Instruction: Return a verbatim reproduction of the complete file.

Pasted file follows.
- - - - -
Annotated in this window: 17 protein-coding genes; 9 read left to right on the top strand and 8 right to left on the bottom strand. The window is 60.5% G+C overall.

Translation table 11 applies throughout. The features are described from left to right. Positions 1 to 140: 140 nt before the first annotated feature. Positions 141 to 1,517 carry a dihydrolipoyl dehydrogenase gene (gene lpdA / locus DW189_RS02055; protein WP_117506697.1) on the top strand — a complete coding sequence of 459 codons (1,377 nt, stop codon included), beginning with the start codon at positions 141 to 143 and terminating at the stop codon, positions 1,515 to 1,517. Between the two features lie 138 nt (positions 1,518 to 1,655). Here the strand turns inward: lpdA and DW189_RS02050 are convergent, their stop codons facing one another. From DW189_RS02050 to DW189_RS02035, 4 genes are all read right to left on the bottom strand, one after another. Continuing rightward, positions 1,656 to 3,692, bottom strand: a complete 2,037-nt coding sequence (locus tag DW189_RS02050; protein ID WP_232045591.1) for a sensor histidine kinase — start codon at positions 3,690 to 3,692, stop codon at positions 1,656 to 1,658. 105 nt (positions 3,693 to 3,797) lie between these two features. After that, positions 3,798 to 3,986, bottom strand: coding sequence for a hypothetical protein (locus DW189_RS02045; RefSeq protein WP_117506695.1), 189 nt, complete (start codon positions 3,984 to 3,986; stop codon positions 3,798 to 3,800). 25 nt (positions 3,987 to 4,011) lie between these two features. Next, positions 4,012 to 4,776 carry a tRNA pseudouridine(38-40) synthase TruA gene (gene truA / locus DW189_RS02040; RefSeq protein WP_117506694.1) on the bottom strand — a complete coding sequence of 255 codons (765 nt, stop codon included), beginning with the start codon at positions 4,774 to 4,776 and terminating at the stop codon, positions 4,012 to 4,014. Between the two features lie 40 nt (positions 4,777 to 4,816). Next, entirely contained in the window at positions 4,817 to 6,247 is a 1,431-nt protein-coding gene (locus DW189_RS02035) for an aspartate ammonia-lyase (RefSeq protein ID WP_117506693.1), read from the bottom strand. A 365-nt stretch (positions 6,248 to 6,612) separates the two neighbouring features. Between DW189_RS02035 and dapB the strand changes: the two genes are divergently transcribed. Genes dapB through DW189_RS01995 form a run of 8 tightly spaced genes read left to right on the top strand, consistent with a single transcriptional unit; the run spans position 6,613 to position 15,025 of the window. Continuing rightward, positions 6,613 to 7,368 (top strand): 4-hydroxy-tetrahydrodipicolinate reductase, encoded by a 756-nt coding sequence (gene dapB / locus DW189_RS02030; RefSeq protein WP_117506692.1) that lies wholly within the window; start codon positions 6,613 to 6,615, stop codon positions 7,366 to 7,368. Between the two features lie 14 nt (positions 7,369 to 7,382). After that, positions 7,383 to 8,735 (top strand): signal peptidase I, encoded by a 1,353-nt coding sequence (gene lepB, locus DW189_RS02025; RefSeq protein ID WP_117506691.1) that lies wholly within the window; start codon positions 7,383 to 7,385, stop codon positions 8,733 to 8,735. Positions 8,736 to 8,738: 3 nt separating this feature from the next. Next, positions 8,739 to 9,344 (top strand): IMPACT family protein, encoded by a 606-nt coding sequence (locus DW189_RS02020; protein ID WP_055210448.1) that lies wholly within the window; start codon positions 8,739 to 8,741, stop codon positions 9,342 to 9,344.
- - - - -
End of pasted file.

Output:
Annotated in this window: 17 protein-coding genes; 9 read left to right on the top strand and 8 right to left on the bottom strand. The window is 60.5% G+C overall.

Translation table 11 applies throughout. The features are described from left to right. Positions 1 to 140: 140 nt before the first annotated feature. Positions 141 to 1,517 carry a dihydrolipoyl dehydrogenase gene (gene lpdA / locus DW189_RS02055; protein WP_117506697.1) on the top strand — a complete coding sequence of 459 codons (1,377 nt, stop codon included), beginning with the start codon at positions 141 to 143 and terminating at the stop codon, positions 1,515 to 1,517. Between the two features lie 138 nt (positions 1,518 to 1,655). Here the strand turns inward: lpdA and DW189_RS02050 are convergent, their stop codons facing one another. From DW189_RS02050 to DW189_RS02035, 4 genes are all read right to left on the bottom strand, one after another. Continuing rightward, positions 1,656 to 3,692, bottom strand: a complete 2,037-nt coding sequence (locus tag DW189_RS02050; protein ID WP_232045591.1) for a sensor histidine kinase — start codon at positions 3,690 to 3,692, stop codon at positions 1,656 to 1,658. 105 nt (positions 3,693 to 3,797) lie between these two features. After that, positions 3,798 to 3,986, bottom strand: coding sequence for a hypothetical protein (locus DW189_RS02045; RefSeq protein WP_117506695.1), 189 nt, complete (start codon positions 3,984 to 3,986; stop codon positions 3,798 to 3,800). 25 nt (positions 3,987 to 4,011) lie between these two features. Next, positions 4,012 to 4,776 carry a tRNA pseudouridine(38-40) synthase TruA gene (gene truA / locus DW189_RS02040; RefSeq protein WP_117506694.1) on the bottom strand — a complete coding sequence of 255 codons (765 nt, stop codon included), beginning with the start codon at positions 4,774 to 4,776 and terminating at the stop codon, positions 4,012 to 4,014. Between the two features lie 40 nt (positions 4,777 to 4,816). Next, entirely contained in the window at positions 4,817 to 6,247 is a 1,431-nt protein-coding gene (locus DW189_RS02035) for an aspartate ammonia-lyase (RefSeq protein ID WP_117506693.1), read from the bottom strand. A 365-nt stretch (positions 6,248 to 6,612) separates the two neighbouring features. Between DW189_RS02035 and dapB the strand changes: the two genes are divergently transcribed. Genes dapB through DW189_RS01995 form a run of 8 tightly spaced genes read left to right on the top strand, consistent with a single transcriptional unit; the run spans position 6,613 to position 15,025 of the window. Continuing rightward, positions 6,613 to 7,368 (top strand): 4-hydroxy-tetrahydrodipicolinate reductase, encoded by a 756-nt coding sequence (gene dapB / locus DW189_RS02030; RefSeq protein WP_117506692.1) that lies wholly within the window; start codon positions 6,613 to 6,615, stop codon positions 7,366 to 7,368. Between the two features lie 14 nt (positions 7,369 to 7,382). After that, positions 7,383 to 8,735 (top strand): signal peptidase I, encoded by a 1,353-nt coding sequence (gene lepB, locus DW189_RS02025; RefSeq protein ID WP_117506691.1) that lies wholly within the window; start codon positions 7,383 to 7,385, stop codon positions 8,733 to 8,735. Positions 8,736 to 8,738: 3 nt separating this feature from the next. Next, positions 8,739 to 9,344 (top strand): IMPACT family protein, encoded by a 606-nt coding sequence (locus DW189_RS02020; protein ID WP_055210448.1) that lies wholly within the window; start codon positions 8,739 to 8,741, stop codon positions 9,342 to 9,344.